Ahead of TPNW states parties meeting, Part 3: Masashi Ieshima, 80, representative director of Nihon Hidankyo
Jun. 17, 2022
Frustration at national government’s turning away from TPNW
Feelings of A-bomb survivors should be taken into account
by Kana Kobayashi and Tsuyoshi Kubota, Staff Writers
I experienced the atomic bombing when I was three years old and playing on the ground in front of the entrance to my house in the area of Ushita-cho (now part of Hiroshima’s Higashi Ward). At home at that moment were four members of my family — myself, my parents, and my younger sister. My father, sister, and I avoided major injury, but my mother’s entire body was pierced with shards of broken glass blown by the A-bomb’s blast. She looked like a hedgehog.
My mother must have been traumatized by the atomic bombing. All the way up to her death at the age of 93, she never spoke of her experience in the bombing. “I don’t want to remember,” she explained. Because I was still very young and did not have many memories of that time, I have traced what happened that day based on my father’s recounting of the event.
Meanwhile, 24 years after the atomic bombing, my father died of maxilla carcinoma (cancer of the upper jaw) at the relatively young age of 59. I have to think his early death was attributable to the radiation generated in the bombing. For myself, my body is akin to a supermarket of disease — parathyroid tumors, thyroid cancer, and a host of other ailments.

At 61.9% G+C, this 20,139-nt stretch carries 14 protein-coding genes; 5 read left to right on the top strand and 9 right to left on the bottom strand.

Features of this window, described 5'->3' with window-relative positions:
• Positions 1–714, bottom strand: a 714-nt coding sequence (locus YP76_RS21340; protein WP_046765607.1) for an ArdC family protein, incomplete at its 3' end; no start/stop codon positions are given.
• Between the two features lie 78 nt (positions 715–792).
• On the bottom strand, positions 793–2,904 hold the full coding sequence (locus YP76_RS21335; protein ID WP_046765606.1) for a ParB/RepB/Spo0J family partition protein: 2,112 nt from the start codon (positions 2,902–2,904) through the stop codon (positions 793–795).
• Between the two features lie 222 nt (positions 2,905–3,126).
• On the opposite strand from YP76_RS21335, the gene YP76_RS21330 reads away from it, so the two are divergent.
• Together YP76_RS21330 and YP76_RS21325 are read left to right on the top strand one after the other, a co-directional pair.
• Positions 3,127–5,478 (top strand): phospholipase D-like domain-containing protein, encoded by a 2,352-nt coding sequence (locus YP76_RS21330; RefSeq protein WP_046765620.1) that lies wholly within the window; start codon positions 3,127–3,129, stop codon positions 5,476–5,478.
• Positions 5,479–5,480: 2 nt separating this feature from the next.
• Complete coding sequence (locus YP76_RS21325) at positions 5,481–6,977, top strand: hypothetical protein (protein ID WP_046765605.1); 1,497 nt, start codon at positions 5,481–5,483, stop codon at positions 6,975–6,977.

In accordance with the First Meeting of State Parties to the Treaty on the Prohibition of Nuclear Weapons (TPNW), scheduled to begin on June 21, Mr. Ieshima is to be sent by the Japan Confederation of A- and H-bomb Sufferers Organizations (Nihon Hidankyo) to Vienna, Austria, the venue of the meeting. Nuclear weapons kill many people and cause mental and physical distress in survivors over many years. As such inhumane weapons and humans cannot coexist on earth, our only option is to abolish the weapons. I want to stress this point at the meeting to make sure people around the world are aware of this reality.
Despite my age, I am still young compared with the rest of the elderly survivors. I want to respond to the feelings of my elders, as it were, who have continued to drive their aging bodies to carry out work in A-bomb survivors’ campaigns. I cannot keep silent because we have to make sure a world with nuclear weapons will not be passed on to following generations.
The A-bombed nation of Japan has not ratified the TPNW and turned down the idea of attending the states parties meeting as an observer.
Despite Japan’s experience in the atomic bombings, the national government’s turning away from the treaty is exceedingly frustrating for me as an A-bomb survivor. When the TPNW was established, I thought our efforts over such a long period had finally paid off, with good possibilities for the future. Despite our feelings, the government has placed a priority on diplomatic relations with the United States and other factors, failing to meet the expectations of A-bomb survivors and the international community.